Tangents (bent, synaesthesia, Godzilla)

Quick Links, News and Good Reads: Two via downloadsquad.com: (1) A mouse-based loop scratcher called Scratch (link) and (2) a Speak & Spell emulator (link), but can you circuit-bend a virtual machine? … Two via createdigitalmusic.com: (3) The website for Max/MSP software, cycling74.com, has re-launched. Recent additions include video of enhanced turntablist Daito Manabe (link) and an interview with Laetitia Sonami (link). … (4) Sounds from space, courtesy of NASA’s SuitSat (link), which turns an old spacesuit into a small satellite. The first SuitSat is transmitting its condition to earth via an FM signal. Tune your FM radio to 145.990 MHz, and check this site (link) for when the SuitSat will be in (well, above) your general area. … (5) Tips on composing music with the new Nintendo DS game Elektroplankton (link). … (6) An NPR story on composer and dub-violinist Daniel Bernard Roumain (npr.org), whom regular readers of this site may remember from the October 25 Disquiet Downstream entry from last year (thanks for the tip, Rob). … Catching up with Kyle Gann‘s PostClassic site: (7) totalism (link), the latest in a series on the subject, and belatedly (8) the death of Luc Ferrari (link). … (9) The All Saints label, which released music by Brian Eno and Harold Budd, is re-launching (marketwire.com). … (10) Is the new Firefox-based music platform, Songbird (songbirdnest.com), an iTunes-killer?

… Sound Art Special: (1) A less than positive summary of the What Sound Does a Color Make? exhibit at the University of Maryland, Baltimore County (washingtonpost.com), with work by Scott Arford, Scanner, Atau Tanaka, Stephen Vitiello and others. Up through March 18, 2006. Curated by Kathleen Forde. More info at umbc.edu/cavc. … (2) Vitiello is among the artists making sound art for the Olympics (timesdispatch.com), for a project called Echoes from the Mountains (echoesfromthemountains.info); the website’s a bit slow and confusingly organized, but the event appears to also feature Joe Diebes, Enrico Glerean, Phil Kline, Charlie Morrow and Zimmerfei. … (3) Saint Mary’s University Art Gallery in Halifax, Nova Scotia, is currently exhibiting The Idea of North, a sound art exhibit curated by Rhonda Corvese, all of art from Canada, Iceland, Sweden and Norway, with work by Christoph Mignone and others (smu.ca). It closes in February 19. … (4) Just closed this weekend, a sound art exhibit in Toronto at Diaz Contemporary with work by Beagles & Ramsay, Stephanie Cormier, Brian Joseph Davis, Dave Dyment, Pete Gazendam, Adad Hannah, Doug Lewis, Daniel Olson and Laurel Woodcock, curated by Kelly Mark (diazcontemporary.ca). … (5) The San Francisco Chronicle has a brief mention today of a new “installation” due up at nearby Gallery Route One, featuring Rebecca Haseltine, Barbara Klutinis and (this suggests possible sound content) Joan Jeanrenaud, the former Kronos Quartet cellist. No info up currently at galleryrouteone.org. … (6) A report on the drug ketamine suggests it could trigger synaesthesia (bbc.co.uk). Hence its popularity in clubs, if not museums.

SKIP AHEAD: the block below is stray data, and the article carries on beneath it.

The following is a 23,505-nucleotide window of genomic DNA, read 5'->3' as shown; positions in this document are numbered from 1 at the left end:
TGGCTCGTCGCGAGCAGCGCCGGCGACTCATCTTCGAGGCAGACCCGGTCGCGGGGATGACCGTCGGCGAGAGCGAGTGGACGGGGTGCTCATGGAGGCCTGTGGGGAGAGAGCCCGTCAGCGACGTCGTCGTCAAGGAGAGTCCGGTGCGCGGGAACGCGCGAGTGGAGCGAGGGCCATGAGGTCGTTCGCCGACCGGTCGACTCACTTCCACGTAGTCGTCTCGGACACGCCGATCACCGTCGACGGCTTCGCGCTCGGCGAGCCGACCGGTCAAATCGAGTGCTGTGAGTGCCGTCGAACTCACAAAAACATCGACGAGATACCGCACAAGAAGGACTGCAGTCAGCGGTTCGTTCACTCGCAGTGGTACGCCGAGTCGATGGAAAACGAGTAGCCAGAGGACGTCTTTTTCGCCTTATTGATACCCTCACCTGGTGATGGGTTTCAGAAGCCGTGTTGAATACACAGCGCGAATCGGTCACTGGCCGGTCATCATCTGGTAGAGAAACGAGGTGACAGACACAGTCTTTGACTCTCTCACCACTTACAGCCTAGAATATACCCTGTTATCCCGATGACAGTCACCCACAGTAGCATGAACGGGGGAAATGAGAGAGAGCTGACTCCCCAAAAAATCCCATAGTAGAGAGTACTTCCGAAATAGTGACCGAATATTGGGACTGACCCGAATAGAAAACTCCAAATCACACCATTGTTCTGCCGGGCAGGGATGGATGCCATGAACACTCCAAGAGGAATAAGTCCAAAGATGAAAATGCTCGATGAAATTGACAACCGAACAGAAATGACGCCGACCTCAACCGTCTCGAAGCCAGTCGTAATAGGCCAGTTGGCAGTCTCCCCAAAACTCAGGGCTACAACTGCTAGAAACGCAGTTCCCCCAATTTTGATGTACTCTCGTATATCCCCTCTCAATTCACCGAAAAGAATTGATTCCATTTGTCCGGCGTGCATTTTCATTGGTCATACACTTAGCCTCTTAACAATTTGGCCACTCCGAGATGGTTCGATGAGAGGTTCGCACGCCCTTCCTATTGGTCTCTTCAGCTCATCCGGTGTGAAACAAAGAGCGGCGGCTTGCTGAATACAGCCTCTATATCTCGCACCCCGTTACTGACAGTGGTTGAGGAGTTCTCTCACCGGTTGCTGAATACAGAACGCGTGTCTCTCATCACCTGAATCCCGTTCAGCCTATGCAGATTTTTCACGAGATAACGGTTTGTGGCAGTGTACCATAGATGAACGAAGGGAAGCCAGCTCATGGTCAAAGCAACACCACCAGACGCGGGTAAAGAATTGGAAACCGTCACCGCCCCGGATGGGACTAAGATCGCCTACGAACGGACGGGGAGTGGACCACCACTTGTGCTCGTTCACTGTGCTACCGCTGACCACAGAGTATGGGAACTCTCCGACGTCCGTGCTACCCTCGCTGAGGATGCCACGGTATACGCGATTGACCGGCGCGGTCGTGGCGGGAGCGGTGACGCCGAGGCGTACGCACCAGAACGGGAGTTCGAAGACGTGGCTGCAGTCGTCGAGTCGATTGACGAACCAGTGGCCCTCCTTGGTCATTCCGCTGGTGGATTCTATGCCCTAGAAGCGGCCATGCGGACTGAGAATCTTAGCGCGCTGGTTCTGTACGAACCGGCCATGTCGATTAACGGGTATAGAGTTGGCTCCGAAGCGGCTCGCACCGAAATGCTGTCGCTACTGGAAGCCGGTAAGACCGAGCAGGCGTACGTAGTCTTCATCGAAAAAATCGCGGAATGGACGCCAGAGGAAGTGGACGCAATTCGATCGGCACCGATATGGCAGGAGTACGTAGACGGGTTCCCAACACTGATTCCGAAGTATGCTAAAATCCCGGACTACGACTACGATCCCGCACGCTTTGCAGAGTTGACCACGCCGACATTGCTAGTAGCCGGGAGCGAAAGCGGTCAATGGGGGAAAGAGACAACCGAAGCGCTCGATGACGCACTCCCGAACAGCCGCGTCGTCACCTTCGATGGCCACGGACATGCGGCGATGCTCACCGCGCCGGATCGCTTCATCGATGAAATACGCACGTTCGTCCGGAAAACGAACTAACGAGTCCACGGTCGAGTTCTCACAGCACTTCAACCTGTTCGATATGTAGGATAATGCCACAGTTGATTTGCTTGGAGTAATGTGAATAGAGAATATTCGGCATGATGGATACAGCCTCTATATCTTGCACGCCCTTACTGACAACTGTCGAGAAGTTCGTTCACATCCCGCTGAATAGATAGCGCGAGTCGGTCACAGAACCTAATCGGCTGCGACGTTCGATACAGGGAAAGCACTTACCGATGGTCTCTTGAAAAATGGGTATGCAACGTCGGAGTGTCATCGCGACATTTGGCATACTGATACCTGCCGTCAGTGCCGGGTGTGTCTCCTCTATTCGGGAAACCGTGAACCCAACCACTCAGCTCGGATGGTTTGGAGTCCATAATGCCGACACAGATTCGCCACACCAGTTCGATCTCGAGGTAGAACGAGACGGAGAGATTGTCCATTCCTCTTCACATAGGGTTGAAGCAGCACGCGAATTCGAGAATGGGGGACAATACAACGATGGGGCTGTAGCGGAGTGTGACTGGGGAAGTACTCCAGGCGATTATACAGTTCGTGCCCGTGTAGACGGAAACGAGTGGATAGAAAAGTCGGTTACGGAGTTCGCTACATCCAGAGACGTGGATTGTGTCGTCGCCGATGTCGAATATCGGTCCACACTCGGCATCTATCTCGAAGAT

… R.I.P.: (1) Akira Ifukube (Godzilla composer, latimes.com), (2) J-Dilla (born James Yancey, old-school-style hip-hop producer, freep.com) and (3) Nam Jun Paik (video artist, nytimes.com: “In 1963, seeking a visual equivalent for electronic music and inspired by [John] Cage‘s performances on prepared pianos, Mr. Paik bought 13 used television sets in Cologne and reworked them until their screens jumped with strong optical patterns”).

… Disquiet Heavy Rotation: (1) Clarinetist Sabine Meyer and the Trio di Clarone run through a host of music from or inspired by an age when mechanization was thrilling composers, like Erik Satie and Darius Milhaud: Paris Mecanique (Harmonia Mundi). … (2) The Disquiet Downstream entry of the week is Univac‘s circuit-bent live set of seven MP3s (link).

… Quote of the Week: Richie Hawtin, interviewed at (popmatters.com): “Techno sometimes does become more about process than substance, and I think this is when techno is going a little bit the wrong way.”

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